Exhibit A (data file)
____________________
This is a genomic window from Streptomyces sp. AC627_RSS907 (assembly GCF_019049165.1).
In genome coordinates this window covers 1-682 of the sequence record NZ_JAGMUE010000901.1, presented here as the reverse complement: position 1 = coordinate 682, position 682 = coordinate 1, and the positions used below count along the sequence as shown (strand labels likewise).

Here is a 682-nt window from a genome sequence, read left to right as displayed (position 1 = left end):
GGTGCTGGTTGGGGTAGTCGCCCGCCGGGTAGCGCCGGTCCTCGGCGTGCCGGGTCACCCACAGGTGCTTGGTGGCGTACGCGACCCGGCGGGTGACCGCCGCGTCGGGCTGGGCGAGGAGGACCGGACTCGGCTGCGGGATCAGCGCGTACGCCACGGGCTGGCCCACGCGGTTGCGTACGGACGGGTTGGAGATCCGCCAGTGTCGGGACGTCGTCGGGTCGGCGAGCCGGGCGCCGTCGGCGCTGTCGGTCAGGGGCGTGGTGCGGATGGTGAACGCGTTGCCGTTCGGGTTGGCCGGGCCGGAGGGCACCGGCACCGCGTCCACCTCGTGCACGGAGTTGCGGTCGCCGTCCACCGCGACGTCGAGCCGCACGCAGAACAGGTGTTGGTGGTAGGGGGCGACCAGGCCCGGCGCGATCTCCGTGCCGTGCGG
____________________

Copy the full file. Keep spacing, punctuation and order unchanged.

This is a genomic window from Streptomyces sp. AC627_RSS907 (assembly GCF_019049165.1).
In genome coordinates this window covers 1-682 of the sequence record NZ_JAGMUE010000901.1, presented here as the reverse complement: position 1 = coordinate 682, position 682 = coordinate 1, and the positions used below count along the sequence as shown (strand labels likewise).

Here is a 682-nt window from a genome sequence, read left to right as displayed (position 1 = left end):
GGTGCTGGTTGGGGTAGTCGCCCGCCGGGTAGCGCCGGTCCTCGGCGTGCCGGGTCACCCACAGGTGCTTGGTGGCGTACGCGACCCGGCGGGTGACCGCCGCGTCGGGCTGGGCGAGGAGGACCGGACTCGGCTGCGGGATCAGCGCGTACGCCACGGGCTGGCCCACGCGGTTGCGTACGGACGGGTTGGAGATCCGCCAGTGTCGGGACGTCGTCGGGTCGGCGAGCCGGGCGCCGTCGGCGCTGTCGGTCAGGGGCGTGGTGCGGATGGTGAACGCGTTGCCGTTCGGGTTGGCCGGGCCGGAGGGCACCGGCACCGCGTCCACCTCGTGCACGGAGTTGCGGTCGCCGTCCACCGCGACGTCGAGCCGCACGCAGAACAGGTGTTGGTGGTAGGGGGCGACCAGGCCCGGCGCGATCTCCGTGCCGTGCGG